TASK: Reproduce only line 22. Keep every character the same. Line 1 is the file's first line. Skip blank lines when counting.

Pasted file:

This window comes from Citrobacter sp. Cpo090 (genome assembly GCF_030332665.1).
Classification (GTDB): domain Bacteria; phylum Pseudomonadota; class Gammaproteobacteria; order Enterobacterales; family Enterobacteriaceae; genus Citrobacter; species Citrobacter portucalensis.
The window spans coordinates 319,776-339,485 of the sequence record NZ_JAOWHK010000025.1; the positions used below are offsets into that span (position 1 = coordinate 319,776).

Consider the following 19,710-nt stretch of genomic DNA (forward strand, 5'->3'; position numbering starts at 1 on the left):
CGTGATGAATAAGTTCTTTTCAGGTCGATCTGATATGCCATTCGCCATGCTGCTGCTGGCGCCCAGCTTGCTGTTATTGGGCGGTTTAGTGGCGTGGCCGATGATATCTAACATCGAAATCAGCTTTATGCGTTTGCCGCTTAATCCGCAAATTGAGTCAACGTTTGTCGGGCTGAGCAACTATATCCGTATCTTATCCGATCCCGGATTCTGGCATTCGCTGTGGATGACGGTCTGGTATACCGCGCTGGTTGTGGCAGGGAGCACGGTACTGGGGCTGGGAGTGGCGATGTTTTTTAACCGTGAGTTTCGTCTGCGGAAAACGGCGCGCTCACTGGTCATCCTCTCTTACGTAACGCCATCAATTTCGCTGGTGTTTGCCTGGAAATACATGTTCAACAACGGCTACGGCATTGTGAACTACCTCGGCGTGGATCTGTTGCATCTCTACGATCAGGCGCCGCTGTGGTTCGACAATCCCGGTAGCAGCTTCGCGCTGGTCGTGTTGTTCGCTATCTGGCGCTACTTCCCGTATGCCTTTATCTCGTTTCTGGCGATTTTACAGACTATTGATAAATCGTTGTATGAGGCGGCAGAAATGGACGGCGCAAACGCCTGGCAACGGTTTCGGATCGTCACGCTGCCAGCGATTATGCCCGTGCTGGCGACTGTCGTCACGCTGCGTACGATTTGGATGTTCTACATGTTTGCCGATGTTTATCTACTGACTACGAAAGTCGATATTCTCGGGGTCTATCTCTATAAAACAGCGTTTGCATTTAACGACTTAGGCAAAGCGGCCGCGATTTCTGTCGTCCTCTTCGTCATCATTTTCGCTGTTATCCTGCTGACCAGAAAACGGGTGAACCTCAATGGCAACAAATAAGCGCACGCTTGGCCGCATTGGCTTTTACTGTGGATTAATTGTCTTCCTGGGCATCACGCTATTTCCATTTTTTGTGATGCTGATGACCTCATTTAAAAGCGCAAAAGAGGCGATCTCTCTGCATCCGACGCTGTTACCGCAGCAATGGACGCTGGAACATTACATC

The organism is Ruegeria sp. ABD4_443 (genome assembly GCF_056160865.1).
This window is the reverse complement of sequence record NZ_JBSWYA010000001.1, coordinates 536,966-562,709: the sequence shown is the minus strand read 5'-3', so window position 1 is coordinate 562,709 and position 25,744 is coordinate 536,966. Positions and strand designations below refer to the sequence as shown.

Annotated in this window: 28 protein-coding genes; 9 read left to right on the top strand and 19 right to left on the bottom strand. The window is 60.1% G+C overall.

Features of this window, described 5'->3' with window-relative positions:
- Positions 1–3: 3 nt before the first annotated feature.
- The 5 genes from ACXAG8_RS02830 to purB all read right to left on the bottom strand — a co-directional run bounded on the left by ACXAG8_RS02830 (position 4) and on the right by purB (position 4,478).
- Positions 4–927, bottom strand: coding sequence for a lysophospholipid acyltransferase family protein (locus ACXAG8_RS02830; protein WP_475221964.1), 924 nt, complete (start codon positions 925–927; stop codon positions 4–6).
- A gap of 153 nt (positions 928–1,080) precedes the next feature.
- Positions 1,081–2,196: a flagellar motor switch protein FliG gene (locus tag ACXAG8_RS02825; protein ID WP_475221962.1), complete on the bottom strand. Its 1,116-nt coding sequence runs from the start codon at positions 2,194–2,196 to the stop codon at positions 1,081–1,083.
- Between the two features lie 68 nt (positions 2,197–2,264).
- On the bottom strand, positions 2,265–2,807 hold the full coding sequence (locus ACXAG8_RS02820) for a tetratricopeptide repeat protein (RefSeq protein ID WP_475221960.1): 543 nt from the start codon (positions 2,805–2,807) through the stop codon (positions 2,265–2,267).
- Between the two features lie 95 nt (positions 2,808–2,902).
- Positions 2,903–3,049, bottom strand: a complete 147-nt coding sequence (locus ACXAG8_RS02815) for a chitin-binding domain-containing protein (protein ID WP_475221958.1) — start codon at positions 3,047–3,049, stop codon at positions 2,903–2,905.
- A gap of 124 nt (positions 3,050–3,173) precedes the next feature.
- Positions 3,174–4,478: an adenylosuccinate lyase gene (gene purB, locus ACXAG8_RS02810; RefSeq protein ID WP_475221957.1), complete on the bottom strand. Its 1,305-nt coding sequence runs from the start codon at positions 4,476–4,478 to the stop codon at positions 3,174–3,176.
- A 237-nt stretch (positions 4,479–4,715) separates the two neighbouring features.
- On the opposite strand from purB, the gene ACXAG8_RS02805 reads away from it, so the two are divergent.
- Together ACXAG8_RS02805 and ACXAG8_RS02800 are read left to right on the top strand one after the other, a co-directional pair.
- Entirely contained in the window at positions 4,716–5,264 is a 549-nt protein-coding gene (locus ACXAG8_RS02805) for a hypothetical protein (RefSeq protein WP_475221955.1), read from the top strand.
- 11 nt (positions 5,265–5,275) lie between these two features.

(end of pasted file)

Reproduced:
- On the opposite strand from purB, the gene ACXAG8_RS02805 reads away from it, so the two are divergent.